At one point, Colin stepped forward with a lone snare to demonstrate some amazing sleight of hand. I kid you not, sometimes I wasn't entirely sure his sticks were attached to his hands.
And the crowd roared its approval. Had they not, I'd have been worried of widespread cardiac arrest.
One young mother was almost certainly destroying her toddler son's eardrums by dancing right by the massive speakers, but I'm sure during future years of therapy he will remember that Albannach really does rock.
Ears ringing, I headed back to the second stage for a taste of Annalivia. The quartet (bass and banjo player Stuart Kenney, their fifth member, was absent) was a bit more relaxed -- but no less talented -- than the other bands I'd seen so far.
Annalivia is Liz Simmons on vocals and guitar, Brendan Carey Block on fiddle, Emerald Rae on fiddle and vocals, and Flynn Cohen on vocals and guitar. The New Hampshire-based band has a very polished sound, with strong, folksy singers and grand fiddle work. I was reluctant to leave, but the Paul McKenna Band was starting up in the main room ... and that's where the food was, too.
The Paul McKenna Band was pure acoustic bliss, a ceilidh band on stage with light vocals to season the mix.
There was the distraction of a mother and daughter who were trying to learn how to play their newly purchased didgeridoos (Really, ladies? In the middle of the crowd? At a concert?) It sounded like they were trying to spit into a hose. At least I had a couple of Scotch eggs to take my mind off the aural disaster nearby.
The Belfast native is a real workhouse on the touring circuit, and it's hard to imagine a Celtic music festival without him. He was hard to miss today, with his trademark kilt and a tropical shirt (Corona, Seamus? Really?) and his green, white and orange guitar always in view.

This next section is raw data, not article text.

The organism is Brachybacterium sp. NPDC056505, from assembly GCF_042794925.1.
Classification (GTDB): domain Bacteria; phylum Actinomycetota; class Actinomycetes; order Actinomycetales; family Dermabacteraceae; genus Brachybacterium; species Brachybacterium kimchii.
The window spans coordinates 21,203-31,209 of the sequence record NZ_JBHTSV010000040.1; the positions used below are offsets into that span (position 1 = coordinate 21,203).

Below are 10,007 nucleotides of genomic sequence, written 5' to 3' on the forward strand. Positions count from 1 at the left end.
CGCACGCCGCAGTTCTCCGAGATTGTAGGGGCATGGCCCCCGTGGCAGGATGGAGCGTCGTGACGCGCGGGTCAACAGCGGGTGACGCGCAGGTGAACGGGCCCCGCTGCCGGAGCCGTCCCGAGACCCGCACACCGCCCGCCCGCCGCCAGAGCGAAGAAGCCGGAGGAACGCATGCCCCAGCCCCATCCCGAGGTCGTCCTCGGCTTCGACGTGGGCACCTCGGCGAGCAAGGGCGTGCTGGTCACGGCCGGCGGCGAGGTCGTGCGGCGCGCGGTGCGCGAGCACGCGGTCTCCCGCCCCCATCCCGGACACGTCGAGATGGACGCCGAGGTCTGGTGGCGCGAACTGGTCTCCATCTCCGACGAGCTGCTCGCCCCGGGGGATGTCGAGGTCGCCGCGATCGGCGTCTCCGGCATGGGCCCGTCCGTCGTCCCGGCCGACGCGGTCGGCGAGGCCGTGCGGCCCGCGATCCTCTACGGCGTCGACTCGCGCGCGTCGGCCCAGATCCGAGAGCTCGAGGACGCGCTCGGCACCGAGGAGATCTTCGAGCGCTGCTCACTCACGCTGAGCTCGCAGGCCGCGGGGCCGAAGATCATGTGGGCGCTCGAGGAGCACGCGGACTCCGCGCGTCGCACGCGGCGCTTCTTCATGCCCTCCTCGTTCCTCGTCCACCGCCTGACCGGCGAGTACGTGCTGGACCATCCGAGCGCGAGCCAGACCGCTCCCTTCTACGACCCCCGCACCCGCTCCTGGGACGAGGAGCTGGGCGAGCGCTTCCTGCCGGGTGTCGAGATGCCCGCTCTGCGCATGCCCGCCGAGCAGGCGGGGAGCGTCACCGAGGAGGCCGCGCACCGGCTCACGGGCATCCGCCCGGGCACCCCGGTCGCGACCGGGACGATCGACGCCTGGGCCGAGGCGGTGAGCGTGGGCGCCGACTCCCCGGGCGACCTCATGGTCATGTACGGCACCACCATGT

Let's not even discuss his humor, which should earn nothing but groans but get guffaws all the same. It must be in the delivery. Did I mention how much Seamus loves fart jokes?
Few entertainers could get an audience performing such ludicrous hand gestures along with "Black Velvet Band," but Seamus isn't your ordinary performer. Participating in his show is a treat not to be missed. Before you know it, you're singing along as you confess to being your own grandpa, shoving your granny off a bus, considering the banana aroma of monkey farts (I mentioned the fart jokes, right?) and yodeling along with the cowboy sidekicks of old.
Seamus even found time to hawk his new, 4-ounce, stainless-steel whiskey flasks designed to look like a cell phone. Each comes with a belt holster and costs the same as a CD.
God, I love Seamus, and I've been watching him perform for years. But today I had to cut the show short, because out on the main stage, the Tannahill Weavers were taking the stage.
And, even after more than four decades of touring and performing, the Tannies haven't lost their edge. Remember, this is the band that taught the world to put bagpipes on stage with acoustic folk instruments and make it work. They are masters of the tradition who don't need gimmicks or electronic enhancement.
The band features Roy Gullane, lead singer and guitarist, and Phil Smillie on flute, whistle, bodhran and vocals -- both of whom have been with the Tannies since the band's inception in 1968 -- plus Colin Melville on Highland bagpipes, Scottish small pipes and whistles, and John Martin on fiddle and vocals.
Roy's voice is mellow, worn into a comfortable groove that fits like a favorite sneaker. He told stories between songs -- and sometimes, his stories even had something to do with the music at hand. Other times, he'd just ramble along in his warm, quirky style. And, between various rousing instrumental sets, he led the band in songs such as "Highland Laddie," "The Plooboy Laddies," "Johnny Cope," "Jamie Raeburn's Farewell to Glasgow" and "Auld Lang Syne" -- the latter with the much prettier Scots melody, far superior to the American variation.
There was still more music to come, but after a day full of music my young daughter was spent -- and, frankly, the Tannahill Weavers was a fine way to close the proceedings.
The Midwinter Festival is a February tradition worth keeping. Event organizer Bill Reid is already working on the lineup for the 20th annual showcase in 2012. Keep abreast of developments -- as well as other fine events put on by East of the Hebrides Entertainments -- online at www.eohebrides.com.
by Tom Knapp